Inclusive Design 24 (#id24) is a free 24-hour online event for the global community. It celebrates inclusive design and shares knowledge and ideas from analogue to digital, from design to development, from planners to practitioners, and everything and everyone in between.

Date

October 10, 2019

Venue

Online

Learn More

For registration and program details: https://inclusivedesign24.org/2019/

4 Strong Finalists Revealed for DAISY Award at DBW

The shortlisted finalists for the DAISY Award for Accessibility at Digital Book World 2019 have been announced. The winner from this impressive list of contenders will be announced at the DBW Awards Dinner on Tuesday September 10th. The 4 finalists in this category are:

  • Macmillan US
  • VitalSource
  • Hachette Livre
  • Kogan Page

Congratulations to all finalists and our thanks to everyone who submitted nominations for this award. We are excited to hear who our winner is!!

Inclusive Publishing readers can still register for DBW with a 20% discount using the code DAISY. Make sure you don’t miss out on the stellar program which includes Dave Gunn’s (DAISY) presentation “Challenges and Success Stories in Accessible Publishing”.

 

Inspiring Words from Industry Leaders: Interview with Julie Ganner, Institute of Professional Editors, Australia

Head shot of Julie GannerInclusive Publishing is continuing with its popular series of interviews with industry leaders and their approach to accessibility. Julie Ganner AE represents the Institute of Professional Editors (IPEd) at the Australian Inclusive Publishing Initiative (AIPI), a cross-sector forum launched in 2016 to foster a collaborative, consultative and consensus-based approach to tackling accessibility problems in Australia. Its members include representatives of the publishing industry, authors, agents, editors, designers, indexers, libraries, copyright organisations, disability associations, government and accessible-format providers. The aim of the AIPI is to increase access to published material for people living with print disabilities in Australia.

Designing a book to be inclusive from inception is much more efficient and cost effective than trying to retrofit accessibility features into it later, once you have already published it in other formats.

Julie is the co-author of Inclusive Publishing in Australia: An Introductory Guide, which is available for free download from the AIPI website in EPUB, PDF, Word, braille and DAISY formats.

Why is inclusive publishing important to you and/or your organization?

The AIPI recognises that for publishing to become inclusive, we need to start with a consultation process that is fully inclusive too. Everyone involved in creating, publishing, supplying and using accessible books needs to be consulted about what they need, and how they can contribute, if we are to tackle this issue efficiently as an industry. It’s a big jigsaw puzzle and each AIPI participant holds a piece that completes the full picture.

IPEd’s participation in the AIPI is a good illustration of the benefits of this collaborative approach. The fundamental task of an editor is to ensure the author’s message is communicated to the reader clearly and in full. Editors therefore already have the tools to remove some of the barriers to information access that readers with a print disability can experience, such as missing or inappropriate text alternatives for graphic material. But we can do this only if we’re aware of what those barriers are in the first place. Taking part in the AIPI has offered IPEd a great opportunity to hear about and observe the specific problems readers with a disability can encounter when accessing published materials, so we can see how editing practice needs to evolve. And the consultative process works the other way too: it enables IPEd to explain what editors and proofreaders need from publishers and authors if we are to contribute effectively, such as the inclusion of accessibility requirements in editorial briefs and house style sheets.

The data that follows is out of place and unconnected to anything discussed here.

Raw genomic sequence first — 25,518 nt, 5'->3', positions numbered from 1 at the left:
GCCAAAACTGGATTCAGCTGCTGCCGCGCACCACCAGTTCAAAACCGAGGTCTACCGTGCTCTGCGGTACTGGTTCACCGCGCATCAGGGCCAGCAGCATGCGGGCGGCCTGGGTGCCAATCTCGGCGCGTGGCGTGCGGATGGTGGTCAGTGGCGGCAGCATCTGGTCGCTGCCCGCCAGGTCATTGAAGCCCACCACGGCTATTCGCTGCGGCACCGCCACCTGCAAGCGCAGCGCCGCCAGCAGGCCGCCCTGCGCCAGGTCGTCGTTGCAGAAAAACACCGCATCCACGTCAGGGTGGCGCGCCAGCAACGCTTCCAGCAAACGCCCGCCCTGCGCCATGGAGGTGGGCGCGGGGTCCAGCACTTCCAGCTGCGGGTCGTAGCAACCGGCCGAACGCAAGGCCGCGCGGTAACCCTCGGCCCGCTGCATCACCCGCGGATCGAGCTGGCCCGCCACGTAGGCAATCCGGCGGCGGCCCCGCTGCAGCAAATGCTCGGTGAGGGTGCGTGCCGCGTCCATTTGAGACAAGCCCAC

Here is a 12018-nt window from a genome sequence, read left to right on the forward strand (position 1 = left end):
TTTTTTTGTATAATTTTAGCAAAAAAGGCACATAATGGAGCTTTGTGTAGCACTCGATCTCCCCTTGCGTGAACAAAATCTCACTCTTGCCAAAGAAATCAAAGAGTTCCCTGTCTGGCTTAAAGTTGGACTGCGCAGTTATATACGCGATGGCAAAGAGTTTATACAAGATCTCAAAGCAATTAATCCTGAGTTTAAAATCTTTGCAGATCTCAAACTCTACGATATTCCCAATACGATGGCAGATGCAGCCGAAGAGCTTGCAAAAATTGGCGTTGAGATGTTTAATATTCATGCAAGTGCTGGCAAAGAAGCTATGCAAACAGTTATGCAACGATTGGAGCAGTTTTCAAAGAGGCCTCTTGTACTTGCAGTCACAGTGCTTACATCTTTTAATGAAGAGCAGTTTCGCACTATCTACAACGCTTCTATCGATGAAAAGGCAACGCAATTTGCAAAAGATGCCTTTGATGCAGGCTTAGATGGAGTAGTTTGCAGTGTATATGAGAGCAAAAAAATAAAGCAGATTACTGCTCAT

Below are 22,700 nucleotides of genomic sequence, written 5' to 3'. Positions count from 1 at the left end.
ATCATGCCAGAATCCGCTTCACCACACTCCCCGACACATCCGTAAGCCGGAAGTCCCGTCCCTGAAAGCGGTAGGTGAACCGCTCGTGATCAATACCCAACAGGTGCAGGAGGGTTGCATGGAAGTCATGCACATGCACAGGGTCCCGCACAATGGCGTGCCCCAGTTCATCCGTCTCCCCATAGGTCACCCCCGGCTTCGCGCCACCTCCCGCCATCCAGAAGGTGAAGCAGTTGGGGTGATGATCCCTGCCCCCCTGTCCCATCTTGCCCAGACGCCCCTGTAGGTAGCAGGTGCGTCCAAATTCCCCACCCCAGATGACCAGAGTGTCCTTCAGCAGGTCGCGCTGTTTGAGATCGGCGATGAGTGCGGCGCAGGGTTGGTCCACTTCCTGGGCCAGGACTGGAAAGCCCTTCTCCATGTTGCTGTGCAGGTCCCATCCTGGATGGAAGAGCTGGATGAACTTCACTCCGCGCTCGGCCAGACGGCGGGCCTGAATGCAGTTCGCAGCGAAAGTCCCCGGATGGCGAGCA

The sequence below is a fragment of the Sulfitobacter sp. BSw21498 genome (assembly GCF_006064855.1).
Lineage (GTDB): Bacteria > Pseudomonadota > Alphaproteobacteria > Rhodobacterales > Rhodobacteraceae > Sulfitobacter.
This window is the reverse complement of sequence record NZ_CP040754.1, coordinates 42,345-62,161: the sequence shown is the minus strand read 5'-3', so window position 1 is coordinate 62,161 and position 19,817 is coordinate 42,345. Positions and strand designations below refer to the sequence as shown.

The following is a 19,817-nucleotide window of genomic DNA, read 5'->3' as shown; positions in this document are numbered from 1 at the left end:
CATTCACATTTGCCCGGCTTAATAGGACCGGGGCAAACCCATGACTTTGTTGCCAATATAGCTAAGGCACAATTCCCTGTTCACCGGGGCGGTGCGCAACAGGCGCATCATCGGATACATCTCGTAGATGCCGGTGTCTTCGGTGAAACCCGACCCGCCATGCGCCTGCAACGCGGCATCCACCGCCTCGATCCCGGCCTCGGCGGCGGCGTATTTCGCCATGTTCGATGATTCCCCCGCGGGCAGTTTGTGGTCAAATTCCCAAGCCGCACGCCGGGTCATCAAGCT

This inclusive approach was also invaluable when we were creating the content for Inclusive Publishing in Australia. While my professional experience is in traditional book publishing, my co-author Greg Alchin is an inclusive design consultant and disability advocate, so we each came to the project with very different perspectives on what we needed to convey. Into the mix we then added contributions and expert advice from representatives of disability agencies, publishers, editors, designers, indexers and government. This was vital to ensure not only that the information we provided was accurate and workable, but also that it addressed the needs and experiences of everyone involved.

Do you have a top tip for others new to accessibility?

When starting a new publication, plan ahead and consider the needs of everyone who will participate in the publishing workflow. When writing our guide, we focused on workflow planning because we recognised how crucial it is for all contributors to know what is expected of them. This includes not only authors and in-house staff but also the contractors employed on a project-by-project basis, such as copy editors, proofreaders, designers, indexers and typesetters.

What do you wish you knew about accessibility 5 or 10 years ago?

As an editor, I wish I had been more aware of the issues that people with a print disability face when their needs are not addressed during the writing and editing process. It was only brought home to me after I visited the Royal Institute of Deaf and Blind Children’s Alternative Format Publications unit and saw firsthand how much work the staff and volunteers do each year to transcribe textbooks into accessible formats, such as braille. Watching a teacher using a screen reader for a digital maths textbook was also instructive, as it demonstrated the need for care not just with the obvious tasks like providing useful alt text but also smaller style decisions, such as how numbers in thousands are set. (In Australia, the convention is to use a thin space to separate tens of thousands rather than a comma. However, a screen reader delivers this as ‘ten zero zero zero’, so it is clearly time we reviewed this practice!)